Additionally, an HIV-positive patient wants to be normal, does not want to look different, and does not want to be judged. Having a normal appearance and looking forward to a long healthy life is very important.

Finally, regarding the rest of my survey, and what appeared to be the least important, protecting others, my therapist patient stated that, "it is not an issue about protecting others; it is an issue of disclosure."

Good Care

In 2005, a study was published regarding early HAART (highly active antiretroviral therapy) for persons with HIV infection. It was found that physicians in 1996 who specialized in HIV care (both private and public) started patients on HAART earlier than physicians who saw less than 20 HIV patients per year. Additionally, it was found that patients who see HIV specialists do better, have fewer side effects, and remain stable longer than those patients who see a general practitioner with little experience in HIV care.

A study published in Medscape Pediatrics in 2000 revealed that a serious problem is the physician-patient dynamic. Patients often feel that they are not involved in their care, cannot get answers to their questions, and their physician is not knowledgeable enough to be treating their disease. Especially in HIV, some physicians are treating just to be treating.

The physician who is treating the HIV patient must be knowledgeable in the total aspect of the disease process, what treatment will do for the patient, and what side effects are to be expected. A patient who hears conflicting opinions from two or more physicians becomes more confused. HAART does help in the battle against AIDS, but the physician must be able to justify using these medications with side effects -- all the more reason for choosing an HIV specialist.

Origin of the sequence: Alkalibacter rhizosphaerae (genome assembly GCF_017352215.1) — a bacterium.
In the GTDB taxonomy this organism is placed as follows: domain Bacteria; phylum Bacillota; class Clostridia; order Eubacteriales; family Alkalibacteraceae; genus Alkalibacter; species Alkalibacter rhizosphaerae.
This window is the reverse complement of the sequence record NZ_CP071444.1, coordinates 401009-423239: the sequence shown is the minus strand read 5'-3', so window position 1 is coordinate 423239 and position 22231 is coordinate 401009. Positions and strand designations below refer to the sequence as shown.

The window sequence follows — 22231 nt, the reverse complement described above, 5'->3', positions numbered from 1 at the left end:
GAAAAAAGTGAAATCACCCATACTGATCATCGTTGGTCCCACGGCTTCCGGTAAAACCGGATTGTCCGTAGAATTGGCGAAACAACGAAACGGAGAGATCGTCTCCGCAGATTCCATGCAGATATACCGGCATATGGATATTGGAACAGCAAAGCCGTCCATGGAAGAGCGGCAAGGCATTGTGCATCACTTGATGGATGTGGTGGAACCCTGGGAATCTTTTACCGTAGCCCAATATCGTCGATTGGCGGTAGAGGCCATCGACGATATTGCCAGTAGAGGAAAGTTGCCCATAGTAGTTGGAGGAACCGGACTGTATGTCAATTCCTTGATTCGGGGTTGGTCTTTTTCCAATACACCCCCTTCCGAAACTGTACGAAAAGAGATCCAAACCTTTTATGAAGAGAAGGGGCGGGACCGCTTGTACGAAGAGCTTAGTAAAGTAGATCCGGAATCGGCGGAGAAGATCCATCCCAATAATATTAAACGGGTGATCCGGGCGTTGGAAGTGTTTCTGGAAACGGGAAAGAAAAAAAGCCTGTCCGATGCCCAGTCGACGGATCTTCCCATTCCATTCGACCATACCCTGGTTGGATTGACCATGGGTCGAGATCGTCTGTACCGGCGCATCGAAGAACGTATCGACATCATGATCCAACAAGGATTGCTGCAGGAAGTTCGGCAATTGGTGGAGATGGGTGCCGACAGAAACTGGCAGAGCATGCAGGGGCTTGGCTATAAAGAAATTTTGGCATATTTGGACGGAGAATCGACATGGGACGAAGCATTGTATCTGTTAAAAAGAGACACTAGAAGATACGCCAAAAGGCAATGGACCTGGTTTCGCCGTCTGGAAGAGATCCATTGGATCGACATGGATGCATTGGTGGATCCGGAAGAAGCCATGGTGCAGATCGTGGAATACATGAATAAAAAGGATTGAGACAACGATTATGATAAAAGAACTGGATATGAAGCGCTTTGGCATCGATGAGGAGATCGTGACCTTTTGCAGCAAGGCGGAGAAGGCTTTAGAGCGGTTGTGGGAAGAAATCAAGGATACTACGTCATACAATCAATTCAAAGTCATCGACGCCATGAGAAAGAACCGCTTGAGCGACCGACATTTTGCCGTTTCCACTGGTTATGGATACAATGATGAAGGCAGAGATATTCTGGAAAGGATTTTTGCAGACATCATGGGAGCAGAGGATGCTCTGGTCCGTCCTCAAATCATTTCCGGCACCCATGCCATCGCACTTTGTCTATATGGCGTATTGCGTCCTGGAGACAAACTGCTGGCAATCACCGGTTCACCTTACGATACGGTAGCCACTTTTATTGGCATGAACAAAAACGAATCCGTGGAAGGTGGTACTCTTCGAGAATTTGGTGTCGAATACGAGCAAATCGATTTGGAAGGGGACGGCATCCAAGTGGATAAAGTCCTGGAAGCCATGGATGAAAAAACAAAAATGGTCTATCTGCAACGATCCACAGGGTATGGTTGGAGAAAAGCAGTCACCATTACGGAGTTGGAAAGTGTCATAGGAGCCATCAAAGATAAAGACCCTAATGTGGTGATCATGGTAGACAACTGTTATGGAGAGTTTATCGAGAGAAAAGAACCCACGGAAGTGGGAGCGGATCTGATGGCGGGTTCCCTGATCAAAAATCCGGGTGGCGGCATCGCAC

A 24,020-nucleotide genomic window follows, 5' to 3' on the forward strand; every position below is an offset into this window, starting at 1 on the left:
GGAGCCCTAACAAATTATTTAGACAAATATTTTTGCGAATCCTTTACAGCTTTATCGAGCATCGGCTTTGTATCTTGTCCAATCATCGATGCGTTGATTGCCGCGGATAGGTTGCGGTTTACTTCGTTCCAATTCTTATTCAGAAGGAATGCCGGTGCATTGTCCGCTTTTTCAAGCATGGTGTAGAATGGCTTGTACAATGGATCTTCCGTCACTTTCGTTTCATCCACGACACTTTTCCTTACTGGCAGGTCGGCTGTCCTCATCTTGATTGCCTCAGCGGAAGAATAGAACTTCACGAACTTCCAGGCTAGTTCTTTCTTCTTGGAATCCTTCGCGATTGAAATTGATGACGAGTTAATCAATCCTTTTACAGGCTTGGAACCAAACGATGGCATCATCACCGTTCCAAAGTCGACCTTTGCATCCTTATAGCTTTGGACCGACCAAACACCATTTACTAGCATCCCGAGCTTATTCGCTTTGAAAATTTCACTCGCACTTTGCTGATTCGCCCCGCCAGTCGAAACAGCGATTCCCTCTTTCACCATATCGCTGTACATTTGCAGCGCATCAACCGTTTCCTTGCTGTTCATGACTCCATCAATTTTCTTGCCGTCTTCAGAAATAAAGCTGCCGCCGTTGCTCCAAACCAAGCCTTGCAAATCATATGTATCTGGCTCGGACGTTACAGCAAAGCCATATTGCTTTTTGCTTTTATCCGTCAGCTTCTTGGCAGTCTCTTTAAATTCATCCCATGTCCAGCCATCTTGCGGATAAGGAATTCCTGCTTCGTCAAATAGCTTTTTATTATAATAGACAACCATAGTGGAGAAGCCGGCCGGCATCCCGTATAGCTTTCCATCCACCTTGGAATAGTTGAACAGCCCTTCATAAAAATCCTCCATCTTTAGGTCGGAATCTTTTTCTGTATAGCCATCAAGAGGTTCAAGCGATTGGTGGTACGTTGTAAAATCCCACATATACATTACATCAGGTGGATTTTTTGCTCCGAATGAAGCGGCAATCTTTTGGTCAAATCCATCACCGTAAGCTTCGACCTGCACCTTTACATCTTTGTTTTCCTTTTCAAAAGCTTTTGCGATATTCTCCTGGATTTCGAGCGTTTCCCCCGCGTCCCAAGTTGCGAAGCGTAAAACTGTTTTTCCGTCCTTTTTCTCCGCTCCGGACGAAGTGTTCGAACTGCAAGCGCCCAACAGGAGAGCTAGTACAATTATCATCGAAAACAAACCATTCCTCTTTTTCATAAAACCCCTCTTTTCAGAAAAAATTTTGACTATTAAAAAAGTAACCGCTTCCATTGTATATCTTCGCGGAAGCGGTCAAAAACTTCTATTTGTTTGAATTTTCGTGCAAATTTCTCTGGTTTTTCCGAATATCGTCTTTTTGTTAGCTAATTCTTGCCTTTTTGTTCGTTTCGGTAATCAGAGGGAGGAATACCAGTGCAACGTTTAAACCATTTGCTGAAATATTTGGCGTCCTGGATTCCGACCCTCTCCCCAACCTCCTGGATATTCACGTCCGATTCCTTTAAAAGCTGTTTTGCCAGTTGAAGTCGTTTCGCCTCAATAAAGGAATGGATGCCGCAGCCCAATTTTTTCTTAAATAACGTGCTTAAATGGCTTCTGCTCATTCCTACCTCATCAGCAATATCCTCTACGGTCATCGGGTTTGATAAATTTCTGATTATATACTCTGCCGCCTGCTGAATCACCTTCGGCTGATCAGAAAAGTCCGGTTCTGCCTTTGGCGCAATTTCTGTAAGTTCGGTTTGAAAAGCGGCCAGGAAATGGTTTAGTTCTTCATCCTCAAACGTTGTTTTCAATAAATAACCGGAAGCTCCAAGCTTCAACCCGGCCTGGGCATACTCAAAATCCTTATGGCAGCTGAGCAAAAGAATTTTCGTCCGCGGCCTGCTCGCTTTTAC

If a HIV-positive person starts to have the body habitus changes that can be a side effect of certain medications, or even the effects of being HIV-positive for many years, they can no longer be part of the "normal" crowd. Once again they have lost control. How one looks is important to everyone, not just the HIV-positive person. However, most of the negative population can control their looks at least partially. Unfortunately, the effects of HIV medications and HIV itself are more difficult to control and more costly to correct.

Lipodystrophy, lipoatrophy, and appearance have been very important issues since before it was actually labeled in the 1990's. Soon after the introduction of the HIV combination therapy (cocktail), patients began to notice changes in their appearance. Although in the late '90's this was already important to the HIV patient, many doctors did not address this issue since the patients were doing so much better -- in fact, coming back from the grave, so to speak.